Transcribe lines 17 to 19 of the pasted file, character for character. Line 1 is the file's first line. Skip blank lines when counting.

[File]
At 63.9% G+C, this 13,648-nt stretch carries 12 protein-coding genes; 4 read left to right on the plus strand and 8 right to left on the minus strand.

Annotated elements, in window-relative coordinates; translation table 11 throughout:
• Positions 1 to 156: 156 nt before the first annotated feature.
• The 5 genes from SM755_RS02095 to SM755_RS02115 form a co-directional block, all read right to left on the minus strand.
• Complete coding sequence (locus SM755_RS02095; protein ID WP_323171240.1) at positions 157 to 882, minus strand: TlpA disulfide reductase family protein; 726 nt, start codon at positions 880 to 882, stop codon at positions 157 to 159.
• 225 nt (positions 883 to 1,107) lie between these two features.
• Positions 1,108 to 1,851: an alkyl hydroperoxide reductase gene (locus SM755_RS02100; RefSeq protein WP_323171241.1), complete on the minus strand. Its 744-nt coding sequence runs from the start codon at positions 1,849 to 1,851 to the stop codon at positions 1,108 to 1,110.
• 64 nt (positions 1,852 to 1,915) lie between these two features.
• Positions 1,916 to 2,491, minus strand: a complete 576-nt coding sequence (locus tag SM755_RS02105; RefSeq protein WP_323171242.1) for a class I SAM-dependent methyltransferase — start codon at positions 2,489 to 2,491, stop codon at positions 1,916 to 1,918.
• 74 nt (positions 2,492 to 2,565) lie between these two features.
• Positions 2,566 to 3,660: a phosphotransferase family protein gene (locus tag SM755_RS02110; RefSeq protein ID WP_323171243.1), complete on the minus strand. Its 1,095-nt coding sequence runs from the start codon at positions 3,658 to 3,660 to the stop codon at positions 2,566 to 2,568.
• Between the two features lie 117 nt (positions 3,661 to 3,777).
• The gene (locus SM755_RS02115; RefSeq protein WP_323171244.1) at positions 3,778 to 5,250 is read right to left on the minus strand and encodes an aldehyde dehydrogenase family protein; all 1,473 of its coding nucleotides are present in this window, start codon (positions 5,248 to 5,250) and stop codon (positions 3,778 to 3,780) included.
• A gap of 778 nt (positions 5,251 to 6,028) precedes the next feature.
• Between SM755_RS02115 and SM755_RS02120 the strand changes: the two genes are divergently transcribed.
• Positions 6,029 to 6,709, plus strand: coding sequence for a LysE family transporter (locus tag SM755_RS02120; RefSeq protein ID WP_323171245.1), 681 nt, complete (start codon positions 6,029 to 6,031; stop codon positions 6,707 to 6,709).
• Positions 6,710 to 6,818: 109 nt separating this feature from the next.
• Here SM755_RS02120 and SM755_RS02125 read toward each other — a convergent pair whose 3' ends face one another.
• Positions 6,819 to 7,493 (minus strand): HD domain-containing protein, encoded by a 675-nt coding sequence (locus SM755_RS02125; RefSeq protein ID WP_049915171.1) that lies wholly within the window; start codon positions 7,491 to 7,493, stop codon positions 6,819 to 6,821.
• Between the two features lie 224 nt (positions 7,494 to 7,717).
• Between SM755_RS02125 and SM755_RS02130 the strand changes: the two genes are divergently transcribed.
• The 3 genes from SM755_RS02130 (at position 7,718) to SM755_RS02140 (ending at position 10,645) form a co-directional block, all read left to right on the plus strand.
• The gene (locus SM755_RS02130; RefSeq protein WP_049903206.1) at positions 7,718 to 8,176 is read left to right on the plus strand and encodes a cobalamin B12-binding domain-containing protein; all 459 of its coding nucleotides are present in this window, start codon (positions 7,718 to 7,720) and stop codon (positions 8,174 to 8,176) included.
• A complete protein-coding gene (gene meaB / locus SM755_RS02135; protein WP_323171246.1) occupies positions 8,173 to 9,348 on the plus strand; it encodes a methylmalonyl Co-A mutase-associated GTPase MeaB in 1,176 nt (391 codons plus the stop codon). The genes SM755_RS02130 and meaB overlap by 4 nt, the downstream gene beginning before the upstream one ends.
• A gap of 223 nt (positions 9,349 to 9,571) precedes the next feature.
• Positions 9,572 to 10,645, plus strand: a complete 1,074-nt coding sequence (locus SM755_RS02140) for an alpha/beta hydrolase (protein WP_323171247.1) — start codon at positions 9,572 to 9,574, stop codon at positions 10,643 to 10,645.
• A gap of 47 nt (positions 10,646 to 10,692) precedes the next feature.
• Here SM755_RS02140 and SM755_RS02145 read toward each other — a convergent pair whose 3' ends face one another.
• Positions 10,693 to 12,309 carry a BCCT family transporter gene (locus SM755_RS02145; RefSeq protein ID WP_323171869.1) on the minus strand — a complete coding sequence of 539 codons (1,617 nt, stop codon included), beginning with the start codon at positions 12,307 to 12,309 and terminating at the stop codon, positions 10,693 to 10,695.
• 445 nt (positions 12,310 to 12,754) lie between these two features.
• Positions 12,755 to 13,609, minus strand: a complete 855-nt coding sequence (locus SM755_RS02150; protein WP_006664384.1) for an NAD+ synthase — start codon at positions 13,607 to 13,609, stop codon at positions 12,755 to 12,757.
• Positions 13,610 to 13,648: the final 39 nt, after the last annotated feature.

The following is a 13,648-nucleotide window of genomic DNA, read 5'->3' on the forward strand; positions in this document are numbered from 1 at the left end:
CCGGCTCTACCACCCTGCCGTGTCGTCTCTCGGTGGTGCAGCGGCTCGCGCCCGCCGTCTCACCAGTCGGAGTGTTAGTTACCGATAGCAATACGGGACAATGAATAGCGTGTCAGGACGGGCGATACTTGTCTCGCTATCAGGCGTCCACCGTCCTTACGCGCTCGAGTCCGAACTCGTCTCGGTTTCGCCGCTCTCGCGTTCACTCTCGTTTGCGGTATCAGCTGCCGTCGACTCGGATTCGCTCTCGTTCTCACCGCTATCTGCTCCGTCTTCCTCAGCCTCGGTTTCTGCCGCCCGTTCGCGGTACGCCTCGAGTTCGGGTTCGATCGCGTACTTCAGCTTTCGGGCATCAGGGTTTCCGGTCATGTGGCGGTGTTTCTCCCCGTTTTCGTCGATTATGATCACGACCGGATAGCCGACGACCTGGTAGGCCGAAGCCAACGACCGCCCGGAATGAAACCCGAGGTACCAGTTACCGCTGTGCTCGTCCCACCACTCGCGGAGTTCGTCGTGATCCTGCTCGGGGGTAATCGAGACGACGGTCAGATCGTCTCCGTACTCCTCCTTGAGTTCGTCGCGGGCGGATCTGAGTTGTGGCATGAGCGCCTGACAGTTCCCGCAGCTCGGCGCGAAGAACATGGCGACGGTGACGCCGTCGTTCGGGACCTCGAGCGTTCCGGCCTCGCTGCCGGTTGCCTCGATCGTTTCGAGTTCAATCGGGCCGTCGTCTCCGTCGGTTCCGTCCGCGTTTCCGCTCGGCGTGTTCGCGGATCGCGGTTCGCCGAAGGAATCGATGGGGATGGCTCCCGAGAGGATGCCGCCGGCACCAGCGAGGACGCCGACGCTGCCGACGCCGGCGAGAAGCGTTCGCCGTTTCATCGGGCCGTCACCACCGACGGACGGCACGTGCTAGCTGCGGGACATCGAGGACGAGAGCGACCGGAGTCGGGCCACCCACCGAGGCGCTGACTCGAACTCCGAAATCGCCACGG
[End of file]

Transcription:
• Positions 6,710 to 6,818: 109 nt separating this feature from the next.
• Here SM755_RS02120 and SM755_RS02125 read toward each other — a convergent pair whose 3' ends face one another.
• Positions 6,819 to 7,493 (minus strand): HD domain-containing protein, encoded by a 675-nt coding sequence (locus SM755_RS02125; RefSeq protein ID WP_049915171.1) that lies wholly within the window; start codon positions 7,491 to 7,493, stop codon positions 6,819 to 6,821.